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Kuri Gohan - Chestnut Rice

September 24, 2013

A popular autumn dish in Japan, this is a type of takigohan, where rice is cooked with seasonal vegetables.

Serves 4


300g Clearspring Sushi Rice
236g chestnuts
1tbsp Sake
1/2tbsp Clearspring Traditional Sea Salt
1tbsp Clearspring Soya Sauce
1 pinch Clearspring Green Nori Sprinkle


  1. Wash the rice and soak in water for 30 minutes, then drain.
  2. Soak the chestnuts in boiling water for 5 minutes to make them easier to peel.
  3. Make a cut in the bottom of each chestnut, then peel off the shell carefully. 
  4. Roast the chestnuts lightly and the remove the inner skin which will now be crisper and easier to remove.
  5. Place the rice, chestnuts and salt in a saucepan.
  6. Pour the sake and shoyu into a measuring cup and then add enough water to reach a total volume of 360ml. Now add this to the saucepan. 
  7. Bring to the boil on a high heat with the lid on. As soon as it reaches the boil, reduce to a low heat and simmer for 11 minutes. 
  8. Remove from the heat, and leave for 10 minutes before serving. Garnish with green nori sprinkle, then serve.


Atsuko's Kitchen

After months of travelling and teaching Japanese cuisine around the world, Atsuko has settled in London to run an authentic Japanese home style cooking course, Atsuko's Kitchen.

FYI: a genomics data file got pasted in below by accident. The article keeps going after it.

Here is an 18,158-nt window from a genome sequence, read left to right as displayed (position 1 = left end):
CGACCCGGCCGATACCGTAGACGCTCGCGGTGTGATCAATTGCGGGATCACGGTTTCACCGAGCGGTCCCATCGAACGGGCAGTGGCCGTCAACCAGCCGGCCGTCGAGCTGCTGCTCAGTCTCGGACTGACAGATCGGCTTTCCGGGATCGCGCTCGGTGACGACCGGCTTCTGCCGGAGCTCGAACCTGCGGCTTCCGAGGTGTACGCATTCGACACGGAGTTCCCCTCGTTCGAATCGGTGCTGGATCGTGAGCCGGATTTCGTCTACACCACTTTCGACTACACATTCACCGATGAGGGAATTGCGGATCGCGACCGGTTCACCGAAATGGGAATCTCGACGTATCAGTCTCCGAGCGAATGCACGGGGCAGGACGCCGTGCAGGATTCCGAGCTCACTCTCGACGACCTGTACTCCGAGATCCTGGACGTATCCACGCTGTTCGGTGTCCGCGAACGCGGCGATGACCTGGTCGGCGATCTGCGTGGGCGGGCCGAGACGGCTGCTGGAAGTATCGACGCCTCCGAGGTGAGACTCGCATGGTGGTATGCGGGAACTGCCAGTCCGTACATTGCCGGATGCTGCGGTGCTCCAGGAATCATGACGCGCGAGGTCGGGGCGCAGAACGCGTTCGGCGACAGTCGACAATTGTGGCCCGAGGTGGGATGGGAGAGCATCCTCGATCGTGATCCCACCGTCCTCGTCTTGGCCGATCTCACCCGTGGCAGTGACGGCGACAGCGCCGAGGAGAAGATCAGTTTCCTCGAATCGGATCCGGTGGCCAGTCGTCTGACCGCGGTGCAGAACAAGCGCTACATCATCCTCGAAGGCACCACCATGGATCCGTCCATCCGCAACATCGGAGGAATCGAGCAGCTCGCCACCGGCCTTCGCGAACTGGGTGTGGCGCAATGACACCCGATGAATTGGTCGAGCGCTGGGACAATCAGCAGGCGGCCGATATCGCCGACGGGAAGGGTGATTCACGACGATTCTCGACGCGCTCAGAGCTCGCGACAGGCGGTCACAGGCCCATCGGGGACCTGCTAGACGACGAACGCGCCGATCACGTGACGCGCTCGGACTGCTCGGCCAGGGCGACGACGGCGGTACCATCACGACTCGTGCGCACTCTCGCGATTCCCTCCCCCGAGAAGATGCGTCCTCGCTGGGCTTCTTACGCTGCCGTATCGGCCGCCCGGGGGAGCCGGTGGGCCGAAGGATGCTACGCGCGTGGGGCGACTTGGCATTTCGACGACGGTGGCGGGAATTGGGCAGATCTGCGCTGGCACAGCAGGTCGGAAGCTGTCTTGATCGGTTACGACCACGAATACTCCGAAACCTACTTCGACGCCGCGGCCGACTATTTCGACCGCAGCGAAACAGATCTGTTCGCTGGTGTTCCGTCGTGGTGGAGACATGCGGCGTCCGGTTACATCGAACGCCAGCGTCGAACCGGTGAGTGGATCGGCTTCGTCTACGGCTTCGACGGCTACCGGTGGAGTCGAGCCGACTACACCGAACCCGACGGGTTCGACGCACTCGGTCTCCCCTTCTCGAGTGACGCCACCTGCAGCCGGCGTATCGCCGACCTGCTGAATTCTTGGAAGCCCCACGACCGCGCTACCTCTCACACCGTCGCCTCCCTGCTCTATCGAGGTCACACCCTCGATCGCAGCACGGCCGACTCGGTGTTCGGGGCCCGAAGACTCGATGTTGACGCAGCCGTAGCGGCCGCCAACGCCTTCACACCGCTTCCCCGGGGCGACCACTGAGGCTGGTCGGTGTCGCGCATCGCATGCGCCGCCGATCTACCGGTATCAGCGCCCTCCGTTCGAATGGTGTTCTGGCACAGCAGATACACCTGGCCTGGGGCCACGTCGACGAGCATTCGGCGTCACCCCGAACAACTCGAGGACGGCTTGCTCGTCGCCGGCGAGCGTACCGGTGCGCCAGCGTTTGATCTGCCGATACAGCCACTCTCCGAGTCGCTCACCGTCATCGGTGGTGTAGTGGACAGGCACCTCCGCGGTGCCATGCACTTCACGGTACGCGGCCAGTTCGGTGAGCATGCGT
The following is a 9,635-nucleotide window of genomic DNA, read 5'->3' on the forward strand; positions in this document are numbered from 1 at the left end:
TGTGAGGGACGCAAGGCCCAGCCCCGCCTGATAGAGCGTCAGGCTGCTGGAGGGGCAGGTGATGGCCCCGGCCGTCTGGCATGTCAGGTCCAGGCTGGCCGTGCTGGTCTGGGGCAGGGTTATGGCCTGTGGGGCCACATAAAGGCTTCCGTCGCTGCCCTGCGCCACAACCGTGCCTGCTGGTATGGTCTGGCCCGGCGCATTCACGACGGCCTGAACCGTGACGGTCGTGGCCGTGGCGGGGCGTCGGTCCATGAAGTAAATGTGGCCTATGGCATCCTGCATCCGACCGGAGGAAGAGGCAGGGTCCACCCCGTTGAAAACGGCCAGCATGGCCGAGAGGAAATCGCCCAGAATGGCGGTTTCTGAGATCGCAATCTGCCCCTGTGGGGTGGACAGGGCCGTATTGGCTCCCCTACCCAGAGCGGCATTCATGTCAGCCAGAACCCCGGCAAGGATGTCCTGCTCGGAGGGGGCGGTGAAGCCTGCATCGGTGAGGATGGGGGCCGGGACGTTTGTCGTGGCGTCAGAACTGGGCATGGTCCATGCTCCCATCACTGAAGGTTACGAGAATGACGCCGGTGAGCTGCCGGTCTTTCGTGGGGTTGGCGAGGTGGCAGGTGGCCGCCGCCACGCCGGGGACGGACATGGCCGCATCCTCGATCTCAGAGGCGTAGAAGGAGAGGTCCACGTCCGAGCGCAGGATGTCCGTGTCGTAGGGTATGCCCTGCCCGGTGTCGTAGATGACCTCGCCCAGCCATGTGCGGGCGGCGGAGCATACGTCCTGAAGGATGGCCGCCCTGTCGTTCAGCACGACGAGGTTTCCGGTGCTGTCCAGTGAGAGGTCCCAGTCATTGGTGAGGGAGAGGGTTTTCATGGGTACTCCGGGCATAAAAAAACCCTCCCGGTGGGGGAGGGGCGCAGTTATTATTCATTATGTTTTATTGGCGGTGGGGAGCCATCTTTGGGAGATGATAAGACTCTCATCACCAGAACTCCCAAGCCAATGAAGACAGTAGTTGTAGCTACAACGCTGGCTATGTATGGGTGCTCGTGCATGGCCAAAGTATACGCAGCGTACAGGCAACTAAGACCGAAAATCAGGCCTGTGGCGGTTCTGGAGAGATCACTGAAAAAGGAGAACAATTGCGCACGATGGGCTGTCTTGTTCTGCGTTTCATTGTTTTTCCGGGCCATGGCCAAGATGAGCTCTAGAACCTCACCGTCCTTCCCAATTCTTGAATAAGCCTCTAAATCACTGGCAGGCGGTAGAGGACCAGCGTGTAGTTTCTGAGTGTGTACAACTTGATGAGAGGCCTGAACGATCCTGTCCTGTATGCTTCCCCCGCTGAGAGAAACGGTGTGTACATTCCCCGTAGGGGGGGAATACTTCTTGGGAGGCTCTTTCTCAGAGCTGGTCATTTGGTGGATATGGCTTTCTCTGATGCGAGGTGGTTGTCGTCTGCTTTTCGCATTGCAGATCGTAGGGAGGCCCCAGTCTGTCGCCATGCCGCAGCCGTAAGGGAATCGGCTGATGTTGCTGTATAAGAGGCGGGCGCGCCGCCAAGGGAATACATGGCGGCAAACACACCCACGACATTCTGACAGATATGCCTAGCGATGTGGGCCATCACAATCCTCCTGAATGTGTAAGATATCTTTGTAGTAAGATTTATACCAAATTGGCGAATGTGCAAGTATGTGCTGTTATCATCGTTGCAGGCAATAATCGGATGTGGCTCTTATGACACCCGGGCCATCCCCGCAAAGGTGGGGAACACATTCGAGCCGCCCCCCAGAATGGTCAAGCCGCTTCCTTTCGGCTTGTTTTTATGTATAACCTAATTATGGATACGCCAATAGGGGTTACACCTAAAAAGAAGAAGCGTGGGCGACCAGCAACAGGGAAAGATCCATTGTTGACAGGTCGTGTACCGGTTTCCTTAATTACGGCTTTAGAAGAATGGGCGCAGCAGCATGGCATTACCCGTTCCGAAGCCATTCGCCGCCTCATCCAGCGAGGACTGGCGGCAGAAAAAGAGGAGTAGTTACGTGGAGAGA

Her recipes and techniques come from her mother and grandmother, who were both inspiring cooks and passed on their passion and knowledge to her.

Her sensei (teacher) Mari Fujii taught Atsuko Shojin-Ryori, a Japanese Buddhist temple cuisine using creative methods to make dishes using only vegetable ingredients.

After seeing the world and taking on the different food cultures she came accross, Atsuko has chosen London for teaching Japanese cuisine based on five fundamental traditional seasonings.

"My enthusiasm for food has been even more developed in London, where there are many chances to meet a variety of cultures and learn about their foods. In comparison, Japanese dishes are simple and tasty, yet have become very popular. You can make hundreds of everyday meals with just five basic seasonings: shoyu, mirin, sake, rice vinegar and miso. The only difference is in the technique used when making the dishes."

Miles away from Japan, Atsuko's ambition is to re-create with her students the life and tastes of her mother's kitchen in Kyushu.

As well as teaching, Atsuko also caters regularly for private parties and cafés using her unique style of Japanese cooking.


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